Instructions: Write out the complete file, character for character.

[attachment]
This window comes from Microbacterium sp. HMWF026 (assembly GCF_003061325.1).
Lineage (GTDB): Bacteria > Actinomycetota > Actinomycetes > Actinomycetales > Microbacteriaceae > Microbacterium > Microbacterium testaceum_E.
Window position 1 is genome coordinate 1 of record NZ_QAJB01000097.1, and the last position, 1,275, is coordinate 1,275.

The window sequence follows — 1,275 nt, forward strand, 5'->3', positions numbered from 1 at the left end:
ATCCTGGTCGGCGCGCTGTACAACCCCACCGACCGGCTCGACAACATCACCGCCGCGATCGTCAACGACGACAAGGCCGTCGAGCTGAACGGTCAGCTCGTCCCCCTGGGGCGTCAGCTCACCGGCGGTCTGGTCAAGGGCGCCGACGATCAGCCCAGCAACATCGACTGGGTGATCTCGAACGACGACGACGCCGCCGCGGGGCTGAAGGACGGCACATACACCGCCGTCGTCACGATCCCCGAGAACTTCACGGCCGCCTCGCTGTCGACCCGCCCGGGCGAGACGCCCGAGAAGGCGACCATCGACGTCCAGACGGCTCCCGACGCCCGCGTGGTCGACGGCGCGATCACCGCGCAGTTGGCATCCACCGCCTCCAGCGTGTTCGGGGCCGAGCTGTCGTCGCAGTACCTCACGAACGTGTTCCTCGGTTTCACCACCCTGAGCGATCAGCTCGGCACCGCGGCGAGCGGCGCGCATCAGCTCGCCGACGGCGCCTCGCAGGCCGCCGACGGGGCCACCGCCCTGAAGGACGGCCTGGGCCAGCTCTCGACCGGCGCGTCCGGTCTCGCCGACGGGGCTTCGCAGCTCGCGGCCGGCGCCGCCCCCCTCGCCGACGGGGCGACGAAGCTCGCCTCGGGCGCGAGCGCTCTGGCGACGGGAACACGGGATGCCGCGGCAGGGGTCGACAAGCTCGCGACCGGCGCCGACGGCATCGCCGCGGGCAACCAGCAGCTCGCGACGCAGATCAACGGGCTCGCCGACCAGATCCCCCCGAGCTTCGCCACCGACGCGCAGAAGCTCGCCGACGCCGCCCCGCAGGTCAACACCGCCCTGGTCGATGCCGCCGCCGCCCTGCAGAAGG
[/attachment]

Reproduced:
This window comes from Microbacterium sp. HMWF026 (assembly GCF_003061325.1).
Lineage (GTDB): Bacteria > Actinomycetota > Actinomycetes > Actinomycetales > Microbacteriaceae > Microbacterium > Microbacterium testaceum_E.
Window position 1 is genome coordinate 1 of record NZ_QAJB01000097.1, and the last position, 1,275, is coordinate 1,275.

The window sequence follows — 1,275 nt, forward strand, 5'->3', positions numbered from 1 at the left end:
ATCCTGGTCGGCGCGCTGTACAACCCCACCGACCGGCTCGACAACATCACCGCCGCGATCGTCAACGACGACAAGGCCGTCGAGCTGAACGGTCAGCTCGTCCCCCTGGGGCGTCAGCTCACCGGCGGTCTGGTCAAGGGCGCCGACGATCAGCCCAGCAACATCGACTGGGTGATCTCGAACGACGACGACGCCGCCGCGGGGCTGAAGGACGGCACATACACCGCCGTCGTCACGATCCCCGAGAACTTCACGGCCGCCTCGCTGTCGACCCGCCCGGGCGAGACGCCCGAGAAGGCGACCATCGACGTCCAGACGGCTCCCGACGCCCGCGTGGTCGACGGCGCGATCACCGCGCAGTTGGCATCCACCGCCTCCAGCGTGTTCGGGGCCGAGCTGTCGTCGCAGTACCTCACGAACGTGTTCCTCGGTTTCACCACCCTGAGCGATCAGCTCGGCACCGCGGCGAGCGGCGCGCATCAGCTCGCCGACGGCGCCTCGCAGGCCGCCGACGGGGCCACCGCCCTGAAGGACGGCCTGGGCCAGCTCTCGACCGGCGCGTCCGGTCTCGCCGACGGGGCTTCGCAGCTCGCGGCCGGCGCCGCCCCCCTCGCCGACGGGGCGACGAAGCTCGCCTCGGGCGCGAGCGCTCTGGCGACGGGAACACGGGATGCCGCGGCAGGGGTCGACAAGCTCGCGACCGGCGCCGACGGCATCGCCGCGGGCAACCAGCAGCTCGCGACGCAGATCAACGGGCTCGCCGACCAGATCCCCCCGAGCTTCGCCACCGACGCGCAGAAGCTCGCCGACGCCGCCCCGCAGGTCAACACCGCCCTGGTCGATGCCGCCGCCGCCCTGCAGAAGG